Are Private Clouds Really Safer?
Posted by David Chandler on June 24, 2011
For the second time in two weeks (first in Detroit, then in Atlanta), I’ve listened to a panel discussion on cloud computing in which a panelist has claimed that private clouds are safer than “The Cloud.” In both cases, the panelist was a data center vendor (hmmm…) and in both cases, the other panelists were not so readily agreed. The vendor rep in Atlanta kept mentioning the possibility of network sniffing, as though someone might be able to penetrate Amazon’s hardware virtualization, gain access to the real Ethernet controller, put it in promiscuous mode, and then sniff traffic on … the one wire running to the switch?
Bob Reid of the kotter group asked the best question of the evening: is there any empirical evidence that public cloud computing is safer than private cloud? In other words, has anyone ever successfully penetrated Amazon’s hardware virtualization, App Engine’s VM, etc. and used it to obtain other customers’ data? Said data center vendor acknowledged that social engineering is a much more likely attack vector and can be used just as successfully in a private cloud as public, but then repeated his concerns about the public cloud without citing any evidence. Thankfully, Dennis Hurst, founder of the Cloud Security Alliance, nailed it: the studies show that most break-ins are due to application design flaws and have nothing to do with the hosting environment.
There’s no doubt that some CxOs get a warm fuzzy from knowing that their data is on “their own” servers; however, this would appear to be a false sense of security. If anything, public cloud providers are safer (Dennis Hurst alluded to this earlier in the discussion) because security is an inherent design consideration. All public cloud providers rely on some form of virtualization, whether at the hardware layer (AWS) or a Java VM with security restrictions like App Engine and no doubt do continuous testing to ensure the security of the virtualization layer. The strength of the security sandbox is fundamental to the offering, and public cloud providers can afford to employ the best and brightest to get it right (unlike regional data center vendors–are you sure you’ve got the latest patches?).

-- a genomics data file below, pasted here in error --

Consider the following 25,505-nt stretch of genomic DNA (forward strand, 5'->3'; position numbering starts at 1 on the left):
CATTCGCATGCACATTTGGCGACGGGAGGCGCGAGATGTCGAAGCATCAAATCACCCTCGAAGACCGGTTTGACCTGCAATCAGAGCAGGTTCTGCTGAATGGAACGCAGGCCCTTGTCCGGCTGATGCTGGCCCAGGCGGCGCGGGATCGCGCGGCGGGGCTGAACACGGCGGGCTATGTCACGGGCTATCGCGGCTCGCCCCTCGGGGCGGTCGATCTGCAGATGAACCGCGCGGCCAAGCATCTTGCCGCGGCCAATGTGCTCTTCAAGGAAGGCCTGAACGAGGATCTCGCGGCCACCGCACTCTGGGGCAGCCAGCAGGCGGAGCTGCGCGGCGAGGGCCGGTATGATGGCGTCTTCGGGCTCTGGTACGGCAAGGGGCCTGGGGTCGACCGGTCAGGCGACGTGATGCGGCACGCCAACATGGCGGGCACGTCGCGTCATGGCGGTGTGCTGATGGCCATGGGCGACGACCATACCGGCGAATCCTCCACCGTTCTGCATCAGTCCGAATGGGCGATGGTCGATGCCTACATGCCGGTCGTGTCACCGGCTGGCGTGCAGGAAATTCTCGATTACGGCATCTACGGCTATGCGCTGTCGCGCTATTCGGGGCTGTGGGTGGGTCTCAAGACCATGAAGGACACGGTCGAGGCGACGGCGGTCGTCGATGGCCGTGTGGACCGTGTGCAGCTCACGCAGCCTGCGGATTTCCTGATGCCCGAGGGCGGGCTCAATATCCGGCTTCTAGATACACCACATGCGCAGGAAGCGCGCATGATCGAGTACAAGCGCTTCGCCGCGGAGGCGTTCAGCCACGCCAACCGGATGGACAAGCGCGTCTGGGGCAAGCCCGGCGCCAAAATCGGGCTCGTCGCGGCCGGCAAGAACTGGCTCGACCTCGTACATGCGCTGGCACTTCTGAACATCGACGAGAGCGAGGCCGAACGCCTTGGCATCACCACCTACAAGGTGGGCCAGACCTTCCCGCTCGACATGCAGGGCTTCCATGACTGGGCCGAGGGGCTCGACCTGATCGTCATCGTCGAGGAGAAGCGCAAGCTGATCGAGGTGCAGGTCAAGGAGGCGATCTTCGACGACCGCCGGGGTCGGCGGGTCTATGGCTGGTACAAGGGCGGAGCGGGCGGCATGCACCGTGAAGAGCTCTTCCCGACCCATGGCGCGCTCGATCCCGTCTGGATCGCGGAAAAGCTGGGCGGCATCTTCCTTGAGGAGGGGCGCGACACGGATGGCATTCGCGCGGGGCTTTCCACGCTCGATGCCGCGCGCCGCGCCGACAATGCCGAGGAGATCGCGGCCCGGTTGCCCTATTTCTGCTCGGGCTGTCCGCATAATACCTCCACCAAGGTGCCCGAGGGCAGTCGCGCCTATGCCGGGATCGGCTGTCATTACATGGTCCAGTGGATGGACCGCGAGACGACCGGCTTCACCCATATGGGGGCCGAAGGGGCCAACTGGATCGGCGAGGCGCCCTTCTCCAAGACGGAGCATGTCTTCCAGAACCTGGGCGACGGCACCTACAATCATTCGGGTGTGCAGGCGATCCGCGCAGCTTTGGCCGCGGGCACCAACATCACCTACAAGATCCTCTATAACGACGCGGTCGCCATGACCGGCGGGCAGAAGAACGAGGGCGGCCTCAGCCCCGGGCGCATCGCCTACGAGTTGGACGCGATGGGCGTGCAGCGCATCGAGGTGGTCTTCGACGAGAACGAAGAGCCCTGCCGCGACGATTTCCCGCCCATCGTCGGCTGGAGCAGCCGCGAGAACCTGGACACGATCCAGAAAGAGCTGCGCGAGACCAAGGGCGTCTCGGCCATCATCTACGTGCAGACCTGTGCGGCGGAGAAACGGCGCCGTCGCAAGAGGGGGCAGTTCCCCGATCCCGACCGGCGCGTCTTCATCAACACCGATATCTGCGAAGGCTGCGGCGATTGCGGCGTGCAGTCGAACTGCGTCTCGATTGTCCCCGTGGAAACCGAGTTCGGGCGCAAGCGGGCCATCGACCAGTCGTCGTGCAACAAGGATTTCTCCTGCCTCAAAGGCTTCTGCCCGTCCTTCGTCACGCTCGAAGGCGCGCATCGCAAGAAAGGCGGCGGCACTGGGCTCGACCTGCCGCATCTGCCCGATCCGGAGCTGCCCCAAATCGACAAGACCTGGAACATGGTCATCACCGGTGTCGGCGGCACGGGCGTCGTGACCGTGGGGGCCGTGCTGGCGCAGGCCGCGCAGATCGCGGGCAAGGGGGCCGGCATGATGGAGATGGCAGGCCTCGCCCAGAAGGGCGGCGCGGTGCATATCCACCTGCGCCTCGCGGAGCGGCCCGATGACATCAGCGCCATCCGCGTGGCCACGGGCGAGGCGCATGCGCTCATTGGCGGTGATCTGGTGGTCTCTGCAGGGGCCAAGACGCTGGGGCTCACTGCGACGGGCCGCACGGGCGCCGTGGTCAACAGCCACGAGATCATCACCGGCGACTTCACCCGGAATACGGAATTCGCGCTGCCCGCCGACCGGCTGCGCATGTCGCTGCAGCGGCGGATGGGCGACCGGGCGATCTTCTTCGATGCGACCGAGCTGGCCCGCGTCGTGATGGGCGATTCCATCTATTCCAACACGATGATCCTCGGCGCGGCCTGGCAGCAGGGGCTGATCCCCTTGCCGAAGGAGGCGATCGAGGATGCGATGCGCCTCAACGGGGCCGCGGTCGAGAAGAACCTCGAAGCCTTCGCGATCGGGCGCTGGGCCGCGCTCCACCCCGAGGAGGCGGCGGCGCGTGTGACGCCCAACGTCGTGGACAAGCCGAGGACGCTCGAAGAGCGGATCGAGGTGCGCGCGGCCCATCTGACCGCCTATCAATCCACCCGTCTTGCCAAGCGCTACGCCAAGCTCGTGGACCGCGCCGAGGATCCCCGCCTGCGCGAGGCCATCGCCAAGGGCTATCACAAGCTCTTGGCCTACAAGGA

Furthermore, public cloud offerings are typically built around services like AWS’s SimpleDB and App Engine’s Datastore, which are not subject to attacks like SQL injection because the service APIs don’t allow you to execute arbitrary database commands. Service APIs significantly limit attack surface, which is one reason why I prefer App Engine’s approach to virtualization over Amazon’s (granted, I’m a little biased). With AWS, you’re still responsible to configure your virtual machine instances correctly, albeit you have to explicitly open network ports so you’re not wide open by default.
The question, I think stands: is anyone aware of an incident in which a public cloud customer obtained access to another customer’s data by penetrating the security sandbox? Methinks the cloud offerings of today are generally much safer than the shared Web hosting arrangements of the past because of the superior virtualization technology employed today. Once upon a time, you could use CFFILE on a mis-configured ColdFusion host or similar technique in ASP to gain access to the file system on the shared host. But as far as I know, no one has demonstrated such an exploit against AWS, App Engine, Azure, etc.
Social engineering, insider leaks, and application flaws (which are arguably *less* likely using public cloud services) remain the most likely attack vectors, and CxOs should carefully evaluate FUD from data center vendors before rejecting the public cloud on the basis of security concerns. And while I’m at it, unless a “private cloud” offers elasticity, multi-tenancy, and metered service, I don’t think it can properly be called cloud. Dedicated / colocated hosting has been around for a long time and has its merits, but please don’t “cloud” the vocabulary.